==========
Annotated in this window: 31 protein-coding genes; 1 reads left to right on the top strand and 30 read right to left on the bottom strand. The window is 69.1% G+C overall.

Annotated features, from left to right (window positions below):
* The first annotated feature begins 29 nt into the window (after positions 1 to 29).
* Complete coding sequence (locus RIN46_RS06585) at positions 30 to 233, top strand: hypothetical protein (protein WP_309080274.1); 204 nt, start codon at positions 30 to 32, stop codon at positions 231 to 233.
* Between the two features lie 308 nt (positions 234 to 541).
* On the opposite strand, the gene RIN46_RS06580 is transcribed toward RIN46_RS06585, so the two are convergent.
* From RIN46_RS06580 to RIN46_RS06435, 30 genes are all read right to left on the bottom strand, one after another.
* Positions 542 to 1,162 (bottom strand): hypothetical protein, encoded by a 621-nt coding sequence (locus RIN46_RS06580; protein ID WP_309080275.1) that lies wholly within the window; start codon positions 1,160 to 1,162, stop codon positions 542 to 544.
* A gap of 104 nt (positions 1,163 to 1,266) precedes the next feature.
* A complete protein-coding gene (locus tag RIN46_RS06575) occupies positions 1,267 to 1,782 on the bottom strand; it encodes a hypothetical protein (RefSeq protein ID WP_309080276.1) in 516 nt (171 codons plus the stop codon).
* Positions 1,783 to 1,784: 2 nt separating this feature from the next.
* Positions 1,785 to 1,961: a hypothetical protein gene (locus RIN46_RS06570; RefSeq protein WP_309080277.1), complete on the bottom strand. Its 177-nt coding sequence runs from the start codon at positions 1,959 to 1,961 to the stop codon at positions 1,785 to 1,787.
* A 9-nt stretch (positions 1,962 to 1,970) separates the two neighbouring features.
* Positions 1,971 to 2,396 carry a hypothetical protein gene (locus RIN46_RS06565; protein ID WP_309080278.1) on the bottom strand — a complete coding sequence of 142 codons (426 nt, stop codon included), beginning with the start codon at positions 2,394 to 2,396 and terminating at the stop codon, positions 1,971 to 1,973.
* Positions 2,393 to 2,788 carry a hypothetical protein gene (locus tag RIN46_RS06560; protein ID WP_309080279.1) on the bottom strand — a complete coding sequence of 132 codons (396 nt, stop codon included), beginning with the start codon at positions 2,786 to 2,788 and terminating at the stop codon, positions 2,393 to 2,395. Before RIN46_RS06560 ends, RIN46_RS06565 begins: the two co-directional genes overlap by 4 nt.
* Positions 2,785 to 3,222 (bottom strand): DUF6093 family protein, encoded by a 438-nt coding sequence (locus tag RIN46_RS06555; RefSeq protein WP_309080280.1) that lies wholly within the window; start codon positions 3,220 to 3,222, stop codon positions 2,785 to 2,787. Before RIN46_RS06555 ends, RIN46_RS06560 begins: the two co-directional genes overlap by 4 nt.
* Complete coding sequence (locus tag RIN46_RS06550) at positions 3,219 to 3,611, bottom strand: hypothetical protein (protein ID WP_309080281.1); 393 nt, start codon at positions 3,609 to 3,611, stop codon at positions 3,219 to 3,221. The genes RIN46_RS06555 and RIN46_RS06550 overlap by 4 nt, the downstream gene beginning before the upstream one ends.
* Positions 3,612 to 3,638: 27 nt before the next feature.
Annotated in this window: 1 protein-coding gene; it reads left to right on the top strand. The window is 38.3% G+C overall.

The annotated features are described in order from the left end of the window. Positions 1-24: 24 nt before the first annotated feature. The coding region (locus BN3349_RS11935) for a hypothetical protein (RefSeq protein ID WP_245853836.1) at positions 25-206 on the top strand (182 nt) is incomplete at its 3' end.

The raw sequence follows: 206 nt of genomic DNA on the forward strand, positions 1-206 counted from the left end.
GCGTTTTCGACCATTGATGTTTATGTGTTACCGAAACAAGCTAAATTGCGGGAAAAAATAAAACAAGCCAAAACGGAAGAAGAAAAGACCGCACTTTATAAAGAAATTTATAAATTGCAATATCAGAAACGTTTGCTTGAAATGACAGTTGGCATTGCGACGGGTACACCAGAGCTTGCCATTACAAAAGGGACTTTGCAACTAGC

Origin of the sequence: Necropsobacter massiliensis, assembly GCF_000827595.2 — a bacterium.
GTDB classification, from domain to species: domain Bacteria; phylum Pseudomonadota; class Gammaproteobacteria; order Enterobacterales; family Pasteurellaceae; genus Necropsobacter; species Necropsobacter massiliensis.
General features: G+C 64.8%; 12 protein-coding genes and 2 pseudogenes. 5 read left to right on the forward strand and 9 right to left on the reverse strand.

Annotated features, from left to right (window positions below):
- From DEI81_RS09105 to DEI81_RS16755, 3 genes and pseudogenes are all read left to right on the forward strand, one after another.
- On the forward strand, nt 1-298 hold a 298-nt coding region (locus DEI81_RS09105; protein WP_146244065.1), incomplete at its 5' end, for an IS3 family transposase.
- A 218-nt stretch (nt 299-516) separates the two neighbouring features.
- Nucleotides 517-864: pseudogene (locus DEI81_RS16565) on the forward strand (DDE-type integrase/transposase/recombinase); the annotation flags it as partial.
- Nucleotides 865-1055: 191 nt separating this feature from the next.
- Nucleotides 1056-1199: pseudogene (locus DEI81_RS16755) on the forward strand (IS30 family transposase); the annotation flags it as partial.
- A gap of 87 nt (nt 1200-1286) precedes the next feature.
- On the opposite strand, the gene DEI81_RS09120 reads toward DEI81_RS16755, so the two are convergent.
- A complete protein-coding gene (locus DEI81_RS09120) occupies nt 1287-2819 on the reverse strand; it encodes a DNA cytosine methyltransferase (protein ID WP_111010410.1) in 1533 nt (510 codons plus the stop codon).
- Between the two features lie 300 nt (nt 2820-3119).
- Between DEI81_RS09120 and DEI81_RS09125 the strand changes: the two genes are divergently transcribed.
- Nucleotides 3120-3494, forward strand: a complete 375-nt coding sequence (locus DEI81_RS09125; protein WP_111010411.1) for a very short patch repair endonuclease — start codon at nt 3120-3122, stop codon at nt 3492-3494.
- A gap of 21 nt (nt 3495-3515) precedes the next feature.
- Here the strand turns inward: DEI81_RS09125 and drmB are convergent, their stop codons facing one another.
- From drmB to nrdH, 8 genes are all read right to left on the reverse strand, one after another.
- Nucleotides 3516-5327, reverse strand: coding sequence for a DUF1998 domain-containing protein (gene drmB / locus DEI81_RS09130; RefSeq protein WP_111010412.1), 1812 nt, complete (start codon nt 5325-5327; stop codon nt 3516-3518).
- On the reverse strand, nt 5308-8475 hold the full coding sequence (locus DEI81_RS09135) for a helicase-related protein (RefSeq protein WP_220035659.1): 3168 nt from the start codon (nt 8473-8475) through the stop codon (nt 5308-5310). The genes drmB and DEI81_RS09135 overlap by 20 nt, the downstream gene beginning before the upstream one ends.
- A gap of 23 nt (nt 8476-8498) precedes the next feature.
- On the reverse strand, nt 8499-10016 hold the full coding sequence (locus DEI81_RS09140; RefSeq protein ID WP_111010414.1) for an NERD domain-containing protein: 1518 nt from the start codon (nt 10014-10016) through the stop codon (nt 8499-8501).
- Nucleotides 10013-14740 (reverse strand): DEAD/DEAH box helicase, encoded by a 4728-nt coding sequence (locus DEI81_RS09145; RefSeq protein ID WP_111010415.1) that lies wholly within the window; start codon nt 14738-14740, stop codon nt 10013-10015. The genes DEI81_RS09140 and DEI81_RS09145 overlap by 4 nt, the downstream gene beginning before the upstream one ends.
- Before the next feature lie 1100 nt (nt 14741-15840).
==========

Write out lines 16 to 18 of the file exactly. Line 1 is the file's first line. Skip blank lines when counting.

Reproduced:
* Positions 2,785 to 3,222 (bottom strand): DUF6093 family protein, encoded by a 438-nt coding sequence (locus tag RIN46_RS06555; RefSeq protein WP_309080280.1) that lies wholly within the window; start codon positions 3,220 to 3,222, stop codon positions 2,785 to 2,787. Before RIN46_RS06555 ends, RIN46_RS06560 begins: the two co-directional genes overlap by 4 nt.
* Complete coding sequence (locus tag RIN46_RS06550) at positions 3,219 to 3,611, bottom strand: hypothetical protein (protein ID WP_309080281.1); 393 nt, start codon at positions 3,609 to 3,611, stop codon at positions 3,219 to 3,221. The genes RIN46_RS06555 and RIN46_RS06550 overlap by 4 nt, the downstream gene beginning before the upstream one ends.
* Positions 3,612 to 3,638: 27 nt before the next feature.